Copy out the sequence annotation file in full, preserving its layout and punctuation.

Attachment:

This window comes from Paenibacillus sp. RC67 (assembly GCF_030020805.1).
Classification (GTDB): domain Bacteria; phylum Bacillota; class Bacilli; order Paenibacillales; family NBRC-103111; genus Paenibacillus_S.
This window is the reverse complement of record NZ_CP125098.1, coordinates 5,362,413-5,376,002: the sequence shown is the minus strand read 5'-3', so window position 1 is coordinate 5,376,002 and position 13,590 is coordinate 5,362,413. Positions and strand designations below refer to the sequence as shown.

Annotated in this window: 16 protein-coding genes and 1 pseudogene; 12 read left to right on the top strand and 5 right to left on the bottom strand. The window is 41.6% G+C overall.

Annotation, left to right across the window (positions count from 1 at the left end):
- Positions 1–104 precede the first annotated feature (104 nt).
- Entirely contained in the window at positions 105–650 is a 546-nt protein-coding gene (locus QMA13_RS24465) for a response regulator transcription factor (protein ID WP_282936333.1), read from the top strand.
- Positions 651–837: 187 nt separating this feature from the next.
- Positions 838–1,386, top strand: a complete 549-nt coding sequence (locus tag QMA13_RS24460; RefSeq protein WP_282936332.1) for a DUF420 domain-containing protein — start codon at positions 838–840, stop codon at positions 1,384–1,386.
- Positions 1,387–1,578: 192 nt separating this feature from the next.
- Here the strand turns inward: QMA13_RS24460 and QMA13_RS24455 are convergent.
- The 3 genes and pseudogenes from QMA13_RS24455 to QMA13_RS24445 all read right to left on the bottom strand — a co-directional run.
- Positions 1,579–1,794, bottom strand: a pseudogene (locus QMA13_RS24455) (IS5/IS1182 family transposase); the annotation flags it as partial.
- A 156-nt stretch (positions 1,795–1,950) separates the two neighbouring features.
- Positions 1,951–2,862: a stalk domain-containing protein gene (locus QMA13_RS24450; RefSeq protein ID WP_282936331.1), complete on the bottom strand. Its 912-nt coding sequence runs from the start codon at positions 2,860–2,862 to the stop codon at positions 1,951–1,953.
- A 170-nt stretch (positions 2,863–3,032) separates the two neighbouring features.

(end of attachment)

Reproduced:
This window comes from Paenibacillus sp. RC67 (assembly GCF_030020805.1).
Classification (GTDB): domain Bacteria; phylum Bacillota; class Bacilli; order Paenibacillales; family NBRC-103111; genus Paenibacillus_S.
This window is the reverse complement of record NZ_CP125098.1, coordinates 5,362,413-5,376,002: the sequence shown is the minus strand read 5'-3', so window position 1 is coordinate 5,376,002 and position 13,590 is coordinate 5,362,413. Positions and strand designations below refer to the sequence as shown.

Annotated in this window: 16 protein-coding genes and 1 pseudogene; 12 read left to right on the top strand and 5 right to left on the bottom strand. The window is 41.6% G+C overall.

Annotation, left to right across the window (positions count from 1 at the left end):
- Positions 1–104 precede the first annotated feature (104 nt).
- Entirely contained in the window at positions 105–650 is a 546-nt protein-coding gene (locus QMA13_RS24465) for a response regulator transcription factor (protein ID WP_282936333.1), read from the top strand.
- Positions 651–837: 187 nt separating this feature from the next.
- Positions 838–1,386, top strand: a complete 549-nt coding sequence (locus tag QMA13_RS24460; RefSeq protein WP_282936332.1) for a DUF420 domain-containing protein — start codon at positions 838–840, stop codon at positions 1,384–1,386.
- Positions 1,387–1,578: 192 nt separating this feature from the next.
- Here the strand turns inward: QMA13_RS24460 and QMA13_RS24455 are convergent.
- The 3 genes and pseudogenes from QMA13_RS24455 to QMA13_RS24445 all read right to left on the bottom strand — a co-directional run.
- Positions 1,579–1,794, bottom strand: a pseudogene (locus QMA13_RS24455) (IS5/IS1182 family transposase); the annotation flags it as partial.
- A 156-nt stretch (positions 1,795–1,950) separates the two neighbouring features.
- Positions 1,951–2,862: a stalk domain-containing protein gene (locus QMA13_RS24450; RefSeq protein ID WP_282936331.1), complete on the bottom strand. Its 912-nt coding sequence runs from the start codon at positions 2,860–2,862 to the stop codon at positions 1,951–1,953.
- A 170-nt stretch (positions 2,863–3,032) separates the two neighbouring features.